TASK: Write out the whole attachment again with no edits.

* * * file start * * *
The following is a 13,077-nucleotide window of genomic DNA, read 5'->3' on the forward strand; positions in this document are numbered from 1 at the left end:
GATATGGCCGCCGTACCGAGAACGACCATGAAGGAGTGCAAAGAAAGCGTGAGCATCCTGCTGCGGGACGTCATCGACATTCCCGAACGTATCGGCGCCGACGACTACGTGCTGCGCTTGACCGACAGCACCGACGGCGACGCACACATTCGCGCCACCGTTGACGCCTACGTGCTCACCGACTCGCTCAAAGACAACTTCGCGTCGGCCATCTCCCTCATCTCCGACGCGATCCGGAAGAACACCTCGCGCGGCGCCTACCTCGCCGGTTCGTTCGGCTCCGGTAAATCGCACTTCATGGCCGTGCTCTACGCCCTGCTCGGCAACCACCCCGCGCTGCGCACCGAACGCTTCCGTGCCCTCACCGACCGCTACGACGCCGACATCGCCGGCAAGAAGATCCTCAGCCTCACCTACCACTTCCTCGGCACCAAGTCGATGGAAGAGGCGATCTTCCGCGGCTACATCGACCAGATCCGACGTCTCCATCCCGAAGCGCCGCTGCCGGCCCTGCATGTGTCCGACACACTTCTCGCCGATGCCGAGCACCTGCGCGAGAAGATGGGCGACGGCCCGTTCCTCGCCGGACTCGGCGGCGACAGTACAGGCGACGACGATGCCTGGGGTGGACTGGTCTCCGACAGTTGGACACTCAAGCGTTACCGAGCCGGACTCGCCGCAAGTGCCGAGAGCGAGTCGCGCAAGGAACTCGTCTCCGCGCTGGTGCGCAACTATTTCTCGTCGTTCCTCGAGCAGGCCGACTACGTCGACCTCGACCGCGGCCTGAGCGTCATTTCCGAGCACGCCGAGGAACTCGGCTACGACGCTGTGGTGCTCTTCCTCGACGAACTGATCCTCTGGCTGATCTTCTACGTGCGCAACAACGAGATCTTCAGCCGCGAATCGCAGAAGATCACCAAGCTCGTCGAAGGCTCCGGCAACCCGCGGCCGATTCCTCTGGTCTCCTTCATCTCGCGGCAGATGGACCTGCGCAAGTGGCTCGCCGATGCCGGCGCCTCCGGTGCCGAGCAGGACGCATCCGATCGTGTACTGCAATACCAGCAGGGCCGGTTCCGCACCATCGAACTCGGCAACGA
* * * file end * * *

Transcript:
The following is a 13,077-nucleotide window of genomic DNA, read 5'->3' on the forward strand; positions in this document are numbered from 1 at the left end:
GATATGGCCGCCGTACCGAGAACGACCATGAAGGAGTGCAAAGAAAGCGTGAGCATCCTGCTGCGGGACGTCATCGACATTCCCGAACGTATCGGCGCCGACGACTACGTGCTGCGCTTGACCGACAGCACCGACGGCGACGCACACATTCGCGCCACCGTTGACGCCTACGTGCTCACCGACTCGCTCAAAGACAACTTCGCGTCGGCCATCTCCCTCATCTCCGACGCGATCCGGAAGAACACCTCGCGCGGCGCCTACCTCGCCGGTTCGTTCGGCTCCGGTAAATCGCACTTCATGGCCGTGCTCTACGCCCTGCTCGGCAACCACCCCGCGCTGCGCACCGAACGCTTCCGTGCCCTCACCGACCGCTACGACGCCGACATCGCCGGCAAGAAGATCCTCAGCCTCACCTACCACTTCCTCGGCACCAAGTCGATGGAAGAGGCGATCTTCCGCGGCTACATCGACCAGATCCGACGTCTCCATCCCGAAGCGCCGCTGCCGGCCCTGCATGTGTCCGACACACTTCTCGCCGATGCCGAGCACCTGCGCGAGAAGATGGGCGACGGCCCGTTCCTCGCCGGACTCGGCGGCGACAGTACAGGCGACGACGATGCCTGGGGTGGACTGGTCTCCGACAGTTGGACACTCAAGCGTTACCGAGCCGGACTCGCCGCAAGTGCCGAGAGCGAGTCGCGCAAGGAACTCGTCTCCGCGCTGGTGCGCAACTATTTCTCGTCGTTCCTCGAGCAGGCCGACTACGTCGACCTCGACCGCGGCCTGAGCGTCATTTCCGAGCACGCCGAGGAACTCGGCTACGACGCTGTGGTGCTCTTCCTCGACGAACTGATCCTCTGGCTGATCTTCTACGTGCGCAACAACGAGATCTTCAGCCGCGAATCGCAGAAGATCACCAAGCTCGTCGAAGGCTCCGGCAACCCGCGGCCGATTCCTCTGGTCTCCTTCATCTCGCGGCAGATGGACCTGCGCAAGTGGCTCGCCGATGCCGGCGCCTCCGGTGCCGAGCAGGACGCATCCGATCGTGTACTGCAATACCAGCAGGGCCGGTTCCGCACCATCGAACTCGGCAACGA